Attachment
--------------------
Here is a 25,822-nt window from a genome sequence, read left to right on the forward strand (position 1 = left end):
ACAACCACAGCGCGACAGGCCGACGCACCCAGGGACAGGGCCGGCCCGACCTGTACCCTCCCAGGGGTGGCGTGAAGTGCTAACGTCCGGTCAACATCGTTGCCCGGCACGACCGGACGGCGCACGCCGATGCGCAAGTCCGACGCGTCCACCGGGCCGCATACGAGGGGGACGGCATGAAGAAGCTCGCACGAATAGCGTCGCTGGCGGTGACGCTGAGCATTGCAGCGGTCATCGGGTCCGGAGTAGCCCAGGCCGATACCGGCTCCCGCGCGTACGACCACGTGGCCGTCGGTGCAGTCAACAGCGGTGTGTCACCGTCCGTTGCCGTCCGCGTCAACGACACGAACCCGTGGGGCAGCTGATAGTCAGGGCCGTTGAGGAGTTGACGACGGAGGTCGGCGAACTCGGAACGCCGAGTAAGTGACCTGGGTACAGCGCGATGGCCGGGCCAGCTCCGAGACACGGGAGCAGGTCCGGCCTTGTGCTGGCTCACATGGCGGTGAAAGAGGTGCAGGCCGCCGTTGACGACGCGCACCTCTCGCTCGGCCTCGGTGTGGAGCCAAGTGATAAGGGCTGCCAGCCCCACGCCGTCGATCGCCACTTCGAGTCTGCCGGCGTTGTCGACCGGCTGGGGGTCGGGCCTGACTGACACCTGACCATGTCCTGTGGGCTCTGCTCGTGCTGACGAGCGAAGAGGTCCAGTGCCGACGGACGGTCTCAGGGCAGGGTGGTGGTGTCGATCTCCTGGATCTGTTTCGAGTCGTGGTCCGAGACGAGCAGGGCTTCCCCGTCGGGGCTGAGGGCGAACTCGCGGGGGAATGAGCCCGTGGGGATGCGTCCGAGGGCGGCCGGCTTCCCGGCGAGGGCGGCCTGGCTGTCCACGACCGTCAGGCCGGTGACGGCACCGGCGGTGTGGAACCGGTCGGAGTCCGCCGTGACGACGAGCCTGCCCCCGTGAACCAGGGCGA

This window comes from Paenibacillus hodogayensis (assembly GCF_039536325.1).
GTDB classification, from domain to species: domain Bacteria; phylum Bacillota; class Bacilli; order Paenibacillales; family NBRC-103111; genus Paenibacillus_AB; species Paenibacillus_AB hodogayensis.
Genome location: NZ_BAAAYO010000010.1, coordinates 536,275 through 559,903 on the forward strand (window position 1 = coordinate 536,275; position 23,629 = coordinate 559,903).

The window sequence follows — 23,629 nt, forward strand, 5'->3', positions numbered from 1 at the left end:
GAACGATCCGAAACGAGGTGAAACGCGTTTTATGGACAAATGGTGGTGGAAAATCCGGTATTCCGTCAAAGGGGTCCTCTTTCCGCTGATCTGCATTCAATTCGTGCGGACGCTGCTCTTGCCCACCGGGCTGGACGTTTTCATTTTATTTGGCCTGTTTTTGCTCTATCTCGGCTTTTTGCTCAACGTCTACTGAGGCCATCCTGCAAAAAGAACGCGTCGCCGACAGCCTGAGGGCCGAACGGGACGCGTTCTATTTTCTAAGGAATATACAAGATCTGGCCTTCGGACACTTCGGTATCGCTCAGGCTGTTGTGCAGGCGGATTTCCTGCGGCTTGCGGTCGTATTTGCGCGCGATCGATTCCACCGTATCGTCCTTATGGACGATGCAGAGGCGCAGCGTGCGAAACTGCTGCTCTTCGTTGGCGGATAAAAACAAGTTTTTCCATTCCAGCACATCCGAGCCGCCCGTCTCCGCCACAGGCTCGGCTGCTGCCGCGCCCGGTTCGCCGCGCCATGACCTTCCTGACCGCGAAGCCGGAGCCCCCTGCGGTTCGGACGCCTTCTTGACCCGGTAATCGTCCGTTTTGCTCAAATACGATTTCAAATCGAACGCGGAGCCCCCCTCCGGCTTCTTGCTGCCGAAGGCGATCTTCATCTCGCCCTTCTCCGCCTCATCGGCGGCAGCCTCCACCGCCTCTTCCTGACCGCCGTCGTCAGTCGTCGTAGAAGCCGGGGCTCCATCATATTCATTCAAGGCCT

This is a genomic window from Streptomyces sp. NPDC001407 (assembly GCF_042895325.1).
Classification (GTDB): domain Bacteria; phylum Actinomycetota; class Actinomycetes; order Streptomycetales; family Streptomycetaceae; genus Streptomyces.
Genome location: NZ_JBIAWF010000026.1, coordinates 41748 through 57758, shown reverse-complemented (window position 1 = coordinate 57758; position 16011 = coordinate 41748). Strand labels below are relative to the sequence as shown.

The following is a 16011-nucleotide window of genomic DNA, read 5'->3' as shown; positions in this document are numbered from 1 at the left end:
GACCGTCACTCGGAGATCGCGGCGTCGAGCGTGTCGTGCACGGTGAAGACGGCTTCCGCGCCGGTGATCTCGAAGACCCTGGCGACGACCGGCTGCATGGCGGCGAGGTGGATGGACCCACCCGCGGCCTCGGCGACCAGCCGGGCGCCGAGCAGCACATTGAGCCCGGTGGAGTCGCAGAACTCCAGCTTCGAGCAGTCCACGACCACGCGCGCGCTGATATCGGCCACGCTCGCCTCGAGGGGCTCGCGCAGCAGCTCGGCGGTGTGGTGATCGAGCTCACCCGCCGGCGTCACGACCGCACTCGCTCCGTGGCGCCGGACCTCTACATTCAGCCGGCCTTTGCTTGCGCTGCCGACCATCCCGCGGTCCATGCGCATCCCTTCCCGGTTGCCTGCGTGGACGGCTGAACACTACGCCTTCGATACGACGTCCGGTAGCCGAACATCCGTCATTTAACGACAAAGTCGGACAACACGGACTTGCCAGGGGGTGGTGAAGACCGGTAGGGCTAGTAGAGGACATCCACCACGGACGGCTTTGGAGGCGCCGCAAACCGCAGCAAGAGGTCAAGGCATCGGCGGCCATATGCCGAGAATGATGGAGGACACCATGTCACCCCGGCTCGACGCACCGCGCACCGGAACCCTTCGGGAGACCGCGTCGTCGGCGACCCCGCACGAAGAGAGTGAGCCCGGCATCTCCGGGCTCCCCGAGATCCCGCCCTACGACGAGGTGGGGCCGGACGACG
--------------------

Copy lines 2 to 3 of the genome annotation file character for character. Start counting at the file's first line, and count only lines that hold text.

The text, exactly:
ACAACCACAGCGCGACAGGCCGACGCACCCAGGGACAGGGCCGGCCCGACCTGTACCCTCCCAGGGGTGGCGTGAAGTGCTAACGTCCGGTCAACATCGTTGCCCGGCACGACCGGACGGCGCACGCCGATGCGCAAGTCCGACGCGTCCACCGGGCCGCATACGAGGGGGACGGCATGAAGAAGCTCGCACGAATAGCGTCGCTGGCGGTGACGCTGAGCATTGCAGCGGTCATCGGGTCCGGAGTAGCCCAGGCCGATACCGGCTCCCGCGCGTACGACCACGTGGCCGTCGGTGCAGTCAACAGCGGTGTGTCACCGTCCGTTGCCGTCCGCGTCAACGACACGAACCCGTGGGGCAGCTGATAGTCAGGGCCGTTGAGGAGTTGACGACGGAGGTCGGCGAACTCGGAACGCCGAGTAAGTGACCTGGGTACAGCGCGATGGCCGGGCCAGCTCCGAGACACGGGAGCAGGTCCGGCCTTGTGCTGGCTCACATGGCGGTGAAAGAGGTGCAGGCCGCCGTTGACGACGCGCACCTCTCGCTCGGCCTCGGTGTGGAGCCAAGTGATAAGGGCTGCCAGCCCCACGCCGTCGATCGCCACTTCGAGTCTGCCGGCGTTGTCGACCGGCTGGGGGTCGGGCCTGACTGACACCTGACCATGTCCTGTGGGCTCTGCTCGTGCTGACGAGCGAAGAGGTCCAGTGCCGACGGACGGTCTCAGGGCAGGGTGGTGGTGTCGATCTCCTGGATCTGTTTCGAGTCGTGGTCCGAGACGAGCAGGGCTTCCCCGTCGGGGCTGAGGGCGAACTCGCGGGGGAATGAGCCCGTGGGGATGCGTCCGAGGGCGGCCGGCTTCCCGGCGAGGGCGGCCTGGCTGTCCACGACCGTCAGGCCGGTGACGGCACCGGCGGTGTGGAACCGGTCGGAGTCCGCCGTGACGACGAGCCTGCCCCCGTGAACCAGGGCGA

This window comes from Paenibacillus hodogayensis (assembly GCF_039536325.1).